You have already planned your entire trip to France. From climbing the Eiffel Tower, buying a stylish beret and eating a croissant to visiting Marseille in the country's famous wine region. Or maybe you want to take a road trip to the Côte d'Azur and go swimming in the gorgeous waters there. These are all excellent ideas, and to be able to do them all, the best solution is to rent a car and go! Read on to find out all about the unusual road signs in France that you might come across along the wa
Here we will go over the following topics about road signs in France.
- Driving regulations
- Road signs in France to keep in mind
- Unusual road signs in France
- France specific signs
- Road markings
- Toll roads and tunnels
- Taking the car outside of France
General regulations for car hire in France
To rent a car in France, the age limit is 21 to 25 years, depending on the car rental agency. Many of the agencies either charge a fee for young driver fee if you are under this age, or do not allow you to rent a car at all. The reason for this is that they consider drivers of this age as an additional risk due to lack of experience. Don't be surprised if they also insist that you take out additional insurance because of this! We know it's great to be young, but it can also bring added responsibility and complications. There is also a senior driver limit, usually at 70 years, with rental companies charging a senior driver fee if you are over 65.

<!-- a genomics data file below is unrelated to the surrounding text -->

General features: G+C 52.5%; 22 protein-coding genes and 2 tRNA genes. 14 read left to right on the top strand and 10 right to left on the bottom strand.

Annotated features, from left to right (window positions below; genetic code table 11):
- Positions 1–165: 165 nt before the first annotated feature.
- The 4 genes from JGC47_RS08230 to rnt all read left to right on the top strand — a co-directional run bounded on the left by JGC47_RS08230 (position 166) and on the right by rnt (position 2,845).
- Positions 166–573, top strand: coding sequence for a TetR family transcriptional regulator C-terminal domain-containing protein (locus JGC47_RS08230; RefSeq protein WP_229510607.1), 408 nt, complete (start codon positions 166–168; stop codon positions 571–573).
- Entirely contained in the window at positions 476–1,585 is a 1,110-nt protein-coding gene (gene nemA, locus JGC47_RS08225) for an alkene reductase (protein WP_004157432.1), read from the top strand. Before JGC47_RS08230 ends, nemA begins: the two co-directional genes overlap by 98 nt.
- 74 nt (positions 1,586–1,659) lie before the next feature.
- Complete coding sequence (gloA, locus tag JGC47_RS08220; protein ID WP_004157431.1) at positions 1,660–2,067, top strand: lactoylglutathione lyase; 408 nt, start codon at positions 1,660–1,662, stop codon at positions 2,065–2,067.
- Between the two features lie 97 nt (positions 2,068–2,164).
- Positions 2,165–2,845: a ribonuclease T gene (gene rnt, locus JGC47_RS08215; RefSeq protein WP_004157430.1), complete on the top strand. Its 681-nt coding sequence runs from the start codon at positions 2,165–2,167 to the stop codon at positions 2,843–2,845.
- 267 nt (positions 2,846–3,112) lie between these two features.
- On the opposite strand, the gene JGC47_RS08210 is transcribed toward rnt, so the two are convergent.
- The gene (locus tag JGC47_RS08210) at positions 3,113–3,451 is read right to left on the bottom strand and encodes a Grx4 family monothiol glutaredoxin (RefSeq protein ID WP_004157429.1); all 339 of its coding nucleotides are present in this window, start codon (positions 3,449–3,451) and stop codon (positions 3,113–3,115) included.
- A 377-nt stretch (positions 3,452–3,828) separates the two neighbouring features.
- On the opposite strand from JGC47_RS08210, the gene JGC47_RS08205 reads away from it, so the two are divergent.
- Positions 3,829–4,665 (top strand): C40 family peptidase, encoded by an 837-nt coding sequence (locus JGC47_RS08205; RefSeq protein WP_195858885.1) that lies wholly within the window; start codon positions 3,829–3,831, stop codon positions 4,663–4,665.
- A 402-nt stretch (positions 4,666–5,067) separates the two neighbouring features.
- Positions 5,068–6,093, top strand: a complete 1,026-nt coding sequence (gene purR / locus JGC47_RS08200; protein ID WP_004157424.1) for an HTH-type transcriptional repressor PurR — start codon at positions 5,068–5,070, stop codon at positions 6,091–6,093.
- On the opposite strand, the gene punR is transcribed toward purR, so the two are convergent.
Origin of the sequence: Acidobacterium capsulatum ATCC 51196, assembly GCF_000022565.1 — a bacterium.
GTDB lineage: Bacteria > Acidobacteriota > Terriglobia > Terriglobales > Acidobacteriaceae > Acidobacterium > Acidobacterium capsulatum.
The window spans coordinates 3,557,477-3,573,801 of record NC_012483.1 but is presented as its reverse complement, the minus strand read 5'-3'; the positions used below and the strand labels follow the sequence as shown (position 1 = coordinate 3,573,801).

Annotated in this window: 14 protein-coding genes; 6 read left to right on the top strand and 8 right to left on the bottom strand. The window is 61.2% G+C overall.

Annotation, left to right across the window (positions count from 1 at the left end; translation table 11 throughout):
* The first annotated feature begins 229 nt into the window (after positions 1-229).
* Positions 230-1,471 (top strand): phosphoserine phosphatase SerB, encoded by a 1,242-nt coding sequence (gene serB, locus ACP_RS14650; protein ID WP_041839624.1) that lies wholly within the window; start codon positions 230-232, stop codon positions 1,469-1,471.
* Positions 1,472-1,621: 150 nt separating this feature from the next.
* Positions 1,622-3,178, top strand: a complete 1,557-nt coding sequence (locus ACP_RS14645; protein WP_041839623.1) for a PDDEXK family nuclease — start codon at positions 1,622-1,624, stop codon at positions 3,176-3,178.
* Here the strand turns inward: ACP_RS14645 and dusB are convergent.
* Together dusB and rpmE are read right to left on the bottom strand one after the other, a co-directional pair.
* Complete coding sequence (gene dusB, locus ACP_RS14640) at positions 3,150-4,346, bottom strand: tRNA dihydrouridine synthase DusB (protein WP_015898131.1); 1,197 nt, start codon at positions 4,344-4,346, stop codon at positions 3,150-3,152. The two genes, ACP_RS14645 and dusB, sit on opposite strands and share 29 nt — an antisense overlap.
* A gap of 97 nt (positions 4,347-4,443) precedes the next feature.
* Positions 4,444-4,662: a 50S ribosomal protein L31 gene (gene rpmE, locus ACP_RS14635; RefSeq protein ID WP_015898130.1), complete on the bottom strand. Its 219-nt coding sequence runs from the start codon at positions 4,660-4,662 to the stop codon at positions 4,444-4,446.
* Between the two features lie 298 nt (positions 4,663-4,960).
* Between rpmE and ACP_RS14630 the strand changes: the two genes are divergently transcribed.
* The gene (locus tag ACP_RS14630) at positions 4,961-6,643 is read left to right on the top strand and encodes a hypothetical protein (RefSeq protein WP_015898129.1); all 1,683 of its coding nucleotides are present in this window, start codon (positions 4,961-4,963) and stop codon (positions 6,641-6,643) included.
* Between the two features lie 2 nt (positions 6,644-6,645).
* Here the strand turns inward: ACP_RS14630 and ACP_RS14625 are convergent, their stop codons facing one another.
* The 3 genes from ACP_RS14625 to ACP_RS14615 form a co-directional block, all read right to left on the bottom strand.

Speed limits in France
Born to be wild is a great name for a song, but we don't recommend applying that to your driving. At least if you want to avoid a speeding ticket. The speed limit in cities is 50 km/h (31 mph), on main roads its 80 km/h (50 mph), on motorways without tolls the limit is 110 km/h (68 mph) and on toll motorways its 130 km/h (80 mph).
In case you accidentally press on the gas pedal a bit too much, and manage to get yourself a speeding ticket as an unexpected souvenir, the car rental agency will pay the ticket at first and then send you the fine and the administrative costs for payment after you return the car.
International driving license